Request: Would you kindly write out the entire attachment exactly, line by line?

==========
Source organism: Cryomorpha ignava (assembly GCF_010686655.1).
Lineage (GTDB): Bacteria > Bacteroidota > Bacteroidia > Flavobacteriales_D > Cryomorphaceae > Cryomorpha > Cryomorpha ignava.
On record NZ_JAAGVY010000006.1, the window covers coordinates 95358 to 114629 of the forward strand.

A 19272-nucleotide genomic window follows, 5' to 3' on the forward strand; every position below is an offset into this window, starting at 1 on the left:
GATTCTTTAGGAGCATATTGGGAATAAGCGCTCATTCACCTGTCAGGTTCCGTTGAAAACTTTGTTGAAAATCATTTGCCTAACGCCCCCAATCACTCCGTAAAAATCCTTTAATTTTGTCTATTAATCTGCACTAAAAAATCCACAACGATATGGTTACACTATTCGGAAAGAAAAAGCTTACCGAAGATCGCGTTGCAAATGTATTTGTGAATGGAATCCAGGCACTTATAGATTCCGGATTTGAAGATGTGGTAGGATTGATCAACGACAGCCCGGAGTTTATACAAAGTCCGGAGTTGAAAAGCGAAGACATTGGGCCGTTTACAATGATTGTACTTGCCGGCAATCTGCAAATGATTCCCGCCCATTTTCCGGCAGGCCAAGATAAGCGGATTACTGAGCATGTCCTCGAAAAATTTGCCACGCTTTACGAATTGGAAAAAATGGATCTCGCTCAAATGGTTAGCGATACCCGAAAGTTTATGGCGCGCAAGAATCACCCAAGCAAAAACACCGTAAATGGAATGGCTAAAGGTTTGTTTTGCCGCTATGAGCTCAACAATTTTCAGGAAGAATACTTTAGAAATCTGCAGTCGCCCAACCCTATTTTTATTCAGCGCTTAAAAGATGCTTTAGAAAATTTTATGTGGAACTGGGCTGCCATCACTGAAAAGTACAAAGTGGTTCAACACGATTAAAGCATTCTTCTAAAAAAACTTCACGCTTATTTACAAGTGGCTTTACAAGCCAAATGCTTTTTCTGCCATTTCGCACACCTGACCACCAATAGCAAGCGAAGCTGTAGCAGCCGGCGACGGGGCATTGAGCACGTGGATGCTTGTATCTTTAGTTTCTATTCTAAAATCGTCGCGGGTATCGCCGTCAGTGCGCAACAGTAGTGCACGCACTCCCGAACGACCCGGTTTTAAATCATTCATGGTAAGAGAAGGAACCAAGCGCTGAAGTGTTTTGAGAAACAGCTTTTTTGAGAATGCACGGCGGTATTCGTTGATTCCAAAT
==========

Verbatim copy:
Source organism: Cryomorpha ignava (assembly GCF_010686655.1).
Lineage (GTDB): Bacteria > Bacteroidota > Bacteroidia > Flavobacteriales_D > Cryomorphaceae > Cryomorpha > Cryomorpha ignava.
On record NZ_JAAGVY010000006.1, the window covers coordinates 95358 to 114629 of the forward strand.

A 19272-nucleotide genomic window follows, 5' to 3' on the forward strand; every position below is an offset into this window, starting at 1 on the left:
GATTCTTTAGGAGCATATTGGGAATAAGCGCTCATTCACCTGTCAGGTTCCGTTGAAAACTTTGTTGAAAATCATTTGCCTAACGCCCCCAATCACTCCGTAAAAATCCTTTAATTTTGTCTATTAATCTGCACTAAAAAATCCACAACGATATGGTTACACTATTCGGAAAGAAAAAGCTTACCGAAGATCGCGTTGCAAATGTATTTGTGAATGGAATCCAGGCACTTATAGATTCCGGATTTGAAGATGTGGTAGGATTGATCAACGACAGCCCGGAGTTTATACAAAGTCCGGAGTTGAAAAGCGAAGACATTGGGCCGTTTACAATGATTGTACTTGCCGGCAATCTGCAAATGATTCCCGCCCATTTTCCGGCAGGCCAAGATAAGCGGATTACTGAGCATGTCCTCGAAAAATTTGCCACGCTTTACGAATTGGAAAAAATGGATCTCGCTCAAATGGTTAGCGATACCCGAAAGTTTATGGCGCGCAAGAATCACCCAAGCAAAAACACCGTAAATGGAATGGCTAAAGGTTTGTTTTGCCGCTATGAGCTCAACAATTTTCAGGAAGAATACTTTAGAAATCTGCAGTCGCCCAACCCTATTTTTATTCAGCGCTTAAAAGATGCTTTAGAAAATTTTATGTGGAACTGGGCTGCCATCACTGAAAAGTACAAAGTGGTTCAACACGATTAAAGCATTCTTCTAAAAAAACTTCACGCTTATTTACAAGTGGCTTTACAAGCCAAATGCTTTTTCTGCCATTTCGCACACCTGACCACCAATAGCAAGCGAAGCTGTAGCAGCCGGCGACGGGGCATTGAGCACGTGGATGCTTGTATCTTTAGTTTCTATTCTAAAATCGTCGCGGGTATCGCCGTCAGTGCGCAACAGTAGTGCACGCACTCCCGAACGACCCGGTTTTAAATCATTCATGGTAAGAGAAGGAACCAAGCGCTGAAGTGTTTTGAGAAACAGCTTTTTTGAGAATGCACGGCGGTATTCGTTGATTCCAAAT